The Rochester Red Wings went all-in on their “Miracle on Ice” theme last night

Themed nights are a mainstay of Minor League Baseball, and at times Major League Baseball. Superhero Night! Throwback Night! (Insert Cultural Group Here) Appreciation Night!

However, a lot of times, these nights are half-hearted. Maybe there will be some music changes, some special guests, or a specially themed firework display. And, yes, there usually will be some sort of special uniform, auctioned off for charity. But few of them are willing to combine every single one of these aspects.

But last night, the Rochester Red Wings went all out for their “Miracle on Ice Night” event, in honor of the 35th anniversary of 1980’s Miracle on Ice. There were….

Special Guests!

Not one, not two, but three members of the Gold-Medal team came: Mike Ramsey, John Harrington, and Ken Morrow. They signed autographs, sure, but they also slap-shotted their first pitches:

SAMSUNG CAMERA PICTURESAnd did a post-game interview about the 1980 Olympics and other topics. The biggest difference between Miracle and the real events, by the way, is that the real Herb Brooks wasn’t as nice as Kurt Russell’s version. Ha!


Presumably because the Syracuse management wouldn’t have liked to have their players and managers wearing CCCP jerseys, both teams wore 1980 Team USA jerseys.

The Red Wings wore the white jersey, the Chiefs wore the blue ones… and the umpires wore hockey-style stripes. SAMSUNG CAMERA PICTURESI have to say, given that these uniforms are based off the uniforms of an entirely different sport, they didn’t look half-bad. And plus it allowed everyone to see the amazing site of Mike Quade in a Team USA argue and be ejected from the game by a umpire dressed like a hockey ref, which isn’t something you see every day:


Food and Little Touches

At the ballpark last night was something called the Hat Trick, which the Wings website described as “Consisting of a 1/2 pound cheeseburger, a 1/4 pound hot dog and a 1/3 pound Italian sausage with peppers and onions on a DiPaolo sub roll”. I didn’t eat it, but I was able to take a picture of it:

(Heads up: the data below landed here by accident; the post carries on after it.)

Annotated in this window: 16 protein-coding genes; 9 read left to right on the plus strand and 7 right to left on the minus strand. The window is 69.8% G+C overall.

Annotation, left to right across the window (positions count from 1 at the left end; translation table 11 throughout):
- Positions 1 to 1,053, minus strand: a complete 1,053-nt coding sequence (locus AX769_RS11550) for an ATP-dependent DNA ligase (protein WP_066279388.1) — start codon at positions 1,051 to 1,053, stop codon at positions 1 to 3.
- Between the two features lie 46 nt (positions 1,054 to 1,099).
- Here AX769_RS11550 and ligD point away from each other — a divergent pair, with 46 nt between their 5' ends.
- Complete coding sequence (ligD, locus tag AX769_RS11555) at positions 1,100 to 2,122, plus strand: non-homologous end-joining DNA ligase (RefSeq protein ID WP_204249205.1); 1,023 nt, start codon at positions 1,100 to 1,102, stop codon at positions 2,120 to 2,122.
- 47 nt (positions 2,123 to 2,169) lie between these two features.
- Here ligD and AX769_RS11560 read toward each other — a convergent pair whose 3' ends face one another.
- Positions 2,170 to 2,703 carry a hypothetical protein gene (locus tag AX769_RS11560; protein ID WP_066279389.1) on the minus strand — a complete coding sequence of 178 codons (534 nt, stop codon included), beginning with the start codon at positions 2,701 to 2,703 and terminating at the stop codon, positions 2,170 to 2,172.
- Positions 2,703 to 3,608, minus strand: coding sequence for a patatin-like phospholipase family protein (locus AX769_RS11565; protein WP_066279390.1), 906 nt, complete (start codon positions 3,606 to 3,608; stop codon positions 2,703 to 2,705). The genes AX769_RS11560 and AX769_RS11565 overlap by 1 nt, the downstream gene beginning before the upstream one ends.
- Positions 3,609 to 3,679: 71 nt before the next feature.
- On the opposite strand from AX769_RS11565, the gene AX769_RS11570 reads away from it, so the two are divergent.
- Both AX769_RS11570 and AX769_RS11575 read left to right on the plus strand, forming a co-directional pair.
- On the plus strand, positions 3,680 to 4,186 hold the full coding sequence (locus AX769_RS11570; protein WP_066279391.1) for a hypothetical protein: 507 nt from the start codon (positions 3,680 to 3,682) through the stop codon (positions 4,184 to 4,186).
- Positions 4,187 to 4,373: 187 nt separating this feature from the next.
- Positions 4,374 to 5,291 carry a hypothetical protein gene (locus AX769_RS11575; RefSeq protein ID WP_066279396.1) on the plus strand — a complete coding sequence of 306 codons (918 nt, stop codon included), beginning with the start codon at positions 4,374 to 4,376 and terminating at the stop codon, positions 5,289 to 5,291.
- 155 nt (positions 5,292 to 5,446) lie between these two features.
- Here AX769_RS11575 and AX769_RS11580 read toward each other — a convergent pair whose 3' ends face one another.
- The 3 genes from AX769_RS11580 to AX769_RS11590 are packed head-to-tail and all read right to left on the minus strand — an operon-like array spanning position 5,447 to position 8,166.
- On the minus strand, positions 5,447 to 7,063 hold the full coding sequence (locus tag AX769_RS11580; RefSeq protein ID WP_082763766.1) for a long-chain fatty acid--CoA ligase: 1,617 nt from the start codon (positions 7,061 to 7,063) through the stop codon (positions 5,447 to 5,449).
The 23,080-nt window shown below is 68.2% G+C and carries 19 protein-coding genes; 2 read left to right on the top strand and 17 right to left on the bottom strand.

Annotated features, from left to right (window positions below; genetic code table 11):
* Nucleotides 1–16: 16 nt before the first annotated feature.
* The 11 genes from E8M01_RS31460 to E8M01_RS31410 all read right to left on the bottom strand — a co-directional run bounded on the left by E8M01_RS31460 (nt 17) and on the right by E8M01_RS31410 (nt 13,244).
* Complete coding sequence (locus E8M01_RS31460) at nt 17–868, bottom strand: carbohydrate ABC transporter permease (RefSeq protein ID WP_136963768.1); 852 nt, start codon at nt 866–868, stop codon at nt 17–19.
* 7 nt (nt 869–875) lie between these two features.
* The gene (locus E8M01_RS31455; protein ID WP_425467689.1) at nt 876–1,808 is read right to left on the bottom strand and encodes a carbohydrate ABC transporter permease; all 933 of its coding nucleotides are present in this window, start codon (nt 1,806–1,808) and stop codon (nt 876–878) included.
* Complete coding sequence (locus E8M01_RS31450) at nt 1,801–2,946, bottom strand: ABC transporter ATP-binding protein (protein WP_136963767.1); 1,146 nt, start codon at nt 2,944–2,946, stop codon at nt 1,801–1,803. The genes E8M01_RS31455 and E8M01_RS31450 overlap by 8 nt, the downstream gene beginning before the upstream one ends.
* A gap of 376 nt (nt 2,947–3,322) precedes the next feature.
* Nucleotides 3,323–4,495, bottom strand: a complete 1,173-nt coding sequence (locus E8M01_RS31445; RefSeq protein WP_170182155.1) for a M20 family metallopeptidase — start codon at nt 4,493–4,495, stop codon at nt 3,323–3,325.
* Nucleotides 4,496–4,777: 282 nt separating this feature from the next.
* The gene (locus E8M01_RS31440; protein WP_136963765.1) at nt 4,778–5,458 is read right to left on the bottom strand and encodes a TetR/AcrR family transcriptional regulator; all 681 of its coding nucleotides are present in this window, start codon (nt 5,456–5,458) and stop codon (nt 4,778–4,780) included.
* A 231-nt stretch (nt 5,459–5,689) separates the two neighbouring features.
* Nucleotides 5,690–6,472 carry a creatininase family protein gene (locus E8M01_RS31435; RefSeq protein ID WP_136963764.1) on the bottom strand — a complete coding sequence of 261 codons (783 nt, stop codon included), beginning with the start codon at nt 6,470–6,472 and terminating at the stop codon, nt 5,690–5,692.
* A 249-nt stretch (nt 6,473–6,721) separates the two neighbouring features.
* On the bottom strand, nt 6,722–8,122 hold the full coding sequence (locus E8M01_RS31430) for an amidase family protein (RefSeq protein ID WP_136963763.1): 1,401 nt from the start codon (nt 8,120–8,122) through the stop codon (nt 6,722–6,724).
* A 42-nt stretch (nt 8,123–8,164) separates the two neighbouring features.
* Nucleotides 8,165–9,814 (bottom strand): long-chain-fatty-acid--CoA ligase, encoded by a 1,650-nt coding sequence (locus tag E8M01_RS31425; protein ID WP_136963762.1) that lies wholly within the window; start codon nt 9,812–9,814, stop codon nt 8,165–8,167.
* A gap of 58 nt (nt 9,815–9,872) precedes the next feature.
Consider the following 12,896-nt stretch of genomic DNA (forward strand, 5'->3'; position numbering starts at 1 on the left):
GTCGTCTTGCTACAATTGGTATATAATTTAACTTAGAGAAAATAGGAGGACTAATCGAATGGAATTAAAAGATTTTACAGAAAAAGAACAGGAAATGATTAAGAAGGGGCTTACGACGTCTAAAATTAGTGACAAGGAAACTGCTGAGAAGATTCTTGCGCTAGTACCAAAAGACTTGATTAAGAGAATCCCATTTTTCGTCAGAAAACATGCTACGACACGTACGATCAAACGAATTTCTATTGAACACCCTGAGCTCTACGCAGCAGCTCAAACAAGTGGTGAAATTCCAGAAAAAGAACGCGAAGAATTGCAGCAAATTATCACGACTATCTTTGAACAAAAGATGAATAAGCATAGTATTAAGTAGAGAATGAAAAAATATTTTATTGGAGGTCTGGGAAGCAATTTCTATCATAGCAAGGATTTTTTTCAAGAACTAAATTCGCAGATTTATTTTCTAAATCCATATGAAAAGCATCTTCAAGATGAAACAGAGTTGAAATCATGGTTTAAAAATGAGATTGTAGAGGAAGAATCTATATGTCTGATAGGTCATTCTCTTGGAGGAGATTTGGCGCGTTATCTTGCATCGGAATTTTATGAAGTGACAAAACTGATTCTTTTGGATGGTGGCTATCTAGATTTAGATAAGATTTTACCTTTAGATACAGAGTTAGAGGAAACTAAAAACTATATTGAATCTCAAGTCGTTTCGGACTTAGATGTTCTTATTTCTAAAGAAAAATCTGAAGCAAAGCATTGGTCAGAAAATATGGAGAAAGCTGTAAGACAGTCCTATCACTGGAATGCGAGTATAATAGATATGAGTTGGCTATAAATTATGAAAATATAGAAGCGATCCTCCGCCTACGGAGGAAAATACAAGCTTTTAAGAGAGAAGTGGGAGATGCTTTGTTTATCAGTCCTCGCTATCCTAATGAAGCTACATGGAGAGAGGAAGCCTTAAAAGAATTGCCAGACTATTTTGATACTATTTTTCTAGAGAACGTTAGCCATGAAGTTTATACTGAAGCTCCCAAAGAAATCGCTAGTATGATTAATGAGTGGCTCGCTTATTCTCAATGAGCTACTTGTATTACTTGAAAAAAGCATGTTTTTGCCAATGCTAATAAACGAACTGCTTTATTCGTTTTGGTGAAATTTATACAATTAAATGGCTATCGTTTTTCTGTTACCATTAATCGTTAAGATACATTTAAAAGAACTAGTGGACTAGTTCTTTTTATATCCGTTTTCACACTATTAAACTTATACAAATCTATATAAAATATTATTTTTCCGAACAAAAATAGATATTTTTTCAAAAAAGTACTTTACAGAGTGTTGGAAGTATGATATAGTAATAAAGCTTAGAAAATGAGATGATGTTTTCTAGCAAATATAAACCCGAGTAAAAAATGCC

SAMSUNG CAMERA PICTURESIn addition, little changes were done throughout the game. Instead of the usual “Mario getting a coin” sound when the Wings scored, the stadium played a hockey arena horn. Instead of having a little league team be introduced before the game, they had a pee-wee hockey team be honored. Highlights of the game were given between innings and a replica of the newspaper from the day after the game in 1980 was given out. Also, to fit with the 1980s theme, all of the walk-up music was replaced with music from the era. Oh, and on the scoreboards they made it so that the players looked like they were in hockey gear:


Note: James Beresford is Australian and it is entirely possible that he has never seen a game of ice hockey in person his entire life.


And, finally, the fireworks show consisted entirely of music from 1980. I can’t remember them doing that before. Here’s pictures of fireworks to end this:

SAMSUNG CAMERA PICTURESSAMSUNG CAMERA PICTURESSAMSUNG CAMERA PICTURESAll in all, a well put-together night. Well, other than the fact the home team lost 10-4.

My Suggestions for Out Of The Park Developments Tagline

As you know, I’m a big fan of Out of the Park Baseball. In fact, I purposely have to keep myself from playing it unless I really, really want to, because otherwise I’ll end up getting lost in it and never emerging for about a week and a half. I’m currently two months OOTP-sober, for example, but I think I might have a relapse soon.

Oh, I got a bit off track there.